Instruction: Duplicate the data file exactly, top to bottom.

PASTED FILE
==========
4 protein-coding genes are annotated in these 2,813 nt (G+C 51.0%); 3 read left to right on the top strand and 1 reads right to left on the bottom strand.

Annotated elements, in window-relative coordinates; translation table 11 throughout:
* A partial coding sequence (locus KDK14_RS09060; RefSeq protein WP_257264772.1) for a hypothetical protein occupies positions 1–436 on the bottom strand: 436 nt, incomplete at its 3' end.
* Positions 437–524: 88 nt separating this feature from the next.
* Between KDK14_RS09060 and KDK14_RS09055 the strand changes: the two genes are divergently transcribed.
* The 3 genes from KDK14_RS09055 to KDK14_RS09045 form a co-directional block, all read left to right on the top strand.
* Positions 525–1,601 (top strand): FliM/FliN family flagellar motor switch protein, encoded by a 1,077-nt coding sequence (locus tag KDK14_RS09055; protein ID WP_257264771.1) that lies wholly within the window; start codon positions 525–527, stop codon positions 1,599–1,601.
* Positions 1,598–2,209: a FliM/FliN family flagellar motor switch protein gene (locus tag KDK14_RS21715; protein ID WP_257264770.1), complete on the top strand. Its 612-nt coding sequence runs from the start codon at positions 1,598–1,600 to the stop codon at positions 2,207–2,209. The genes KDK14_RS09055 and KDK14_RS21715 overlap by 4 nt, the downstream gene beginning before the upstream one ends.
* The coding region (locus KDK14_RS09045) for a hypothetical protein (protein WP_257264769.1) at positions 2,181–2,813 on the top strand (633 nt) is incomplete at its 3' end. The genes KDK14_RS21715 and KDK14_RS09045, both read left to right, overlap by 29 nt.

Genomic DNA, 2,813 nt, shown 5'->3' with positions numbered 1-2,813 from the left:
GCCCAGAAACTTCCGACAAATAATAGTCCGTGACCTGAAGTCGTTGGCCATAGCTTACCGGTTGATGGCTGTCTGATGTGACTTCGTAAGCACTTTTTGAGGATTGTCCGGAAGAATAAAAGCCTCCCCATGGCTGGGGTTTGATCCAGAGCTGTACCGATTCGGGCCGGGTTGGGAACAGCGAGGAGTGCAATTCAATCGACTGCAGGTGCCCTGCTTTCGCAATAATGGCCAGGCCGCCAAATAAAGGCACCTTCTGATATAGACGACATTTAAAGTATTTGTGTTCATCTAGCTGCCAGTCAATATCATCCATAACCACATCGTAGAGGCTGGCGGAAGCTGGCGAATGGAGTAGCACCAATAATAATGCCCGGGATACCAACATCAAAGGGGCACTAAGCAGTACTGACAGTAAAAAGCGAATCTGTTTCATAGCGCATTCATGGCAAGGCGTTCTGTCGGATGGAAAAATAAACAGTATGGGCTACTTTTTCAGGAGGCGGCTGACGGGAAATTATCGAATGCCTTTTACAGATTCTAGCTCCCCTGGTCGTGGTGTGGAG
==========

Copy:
4 protein-coding genes are annotated in these 2,813 nt (G+C 51.0%); 3 read left to right on the top strand and 1 reads right to left on the bottom strand.

Annotated elements, in window-relative coordinates; translation table 11 throughout:
* A partial coding sequence (locus KDK14_RS09060; RefSeq protein WP_257264772.1) for a hypothetical protein occupies positions 1–436 on the bottom strand: 436 nt, incomplete at its 3' end.
* Positions 437–524: 88 nt separating this feature from the next.
* Between KDK14_RS09060 and KDK14_RS09055 the strand changes: the two genes are divergently transcribed.
* The 3 genes from KDK14_RS09055 to KDK14_RS09045 form a co-directional block, all read left to right on the top strand.
* Positions 525–1,601 (top strand): FliM/FliN family flagellar motor switch protein, encoded by a 1,077-nt coding sequence (locus tag KDK14_RS09055; protein ID WP_257264771.1) that lies wholly within the window; start codon positions 525–527, stop codon positions 1,599–1,601.
* Positions 1,598–2,209: a FliM/FliN family flagellar motor switch protein gene (locus tag KDK14_RS21715; protein ID WP_257264770.1), complete on the top strand. Its 612-nt coding sequence runs from the start codon at positions 1,598–1,600 to the stop codon at positions 2,207–2,209. The genes KDK14_RS09055 and KDK14_RS21715 overlap by 4 nt, the downstream gene beginning before the upstream one ends.
* The coding region (locus KDK14_RS09045) for a hypothetical protein (protein WP_257264769.1) at positions 2,181–2,813 on the top strand (633 nt) is incomplete at its 3' end. The genes KDK14_RS21715 and KDK14_RS09045, both read left to right, overlap by 29 nt.

Genomic DNA, 2,813 nt, shown 5'->3' with positions numbered 1-2,813 from the left:
GCCCAGAAACTTCCGACAAATAATAGTCCGTGACCTGAAGTCGTTGGCCATAGCTTACCGGTTGATGGCTGTCTGATGTGACTTCGTAAGCACTTTTTGAGGATTGTCCGGAAGAATAAAAGCCTCCCCATGGCTGGGGTTTGATCCAGAGCTGTACCGATTCGGGCCGGGTTGGGAACAGCGAGGAGTGCAATTCAATCGACTGCAGGTGCCCTGCTTTCGCAATAATGGCCAGGCCGCCAAATAAAGGCACCTTCTGATATAGACGACATTTAAAGTATTTGTGTTCATCTAGCTGCCAGTCAATATCATCCATAACCACATCGTAGAGGCTGGCGGAAGCTGGCGAATGGAGTAGCACCAATAATAATGCCCGGGATACCAACATCAAAGGGGCACTAAGCAGTACTGACAGTAAAAAGCGAATCTGTTTCATAGCGCATTCATGGCAAGGCGTTCTGTCGGATGGAAAAATAAACAGTATGGGCTACTTTTTCAGGAGGCGGCTGACGGGAAATTATCGAATGCCTTTTACAGATTCTAGCTCCCCTGGTCGTGGTGTGGAG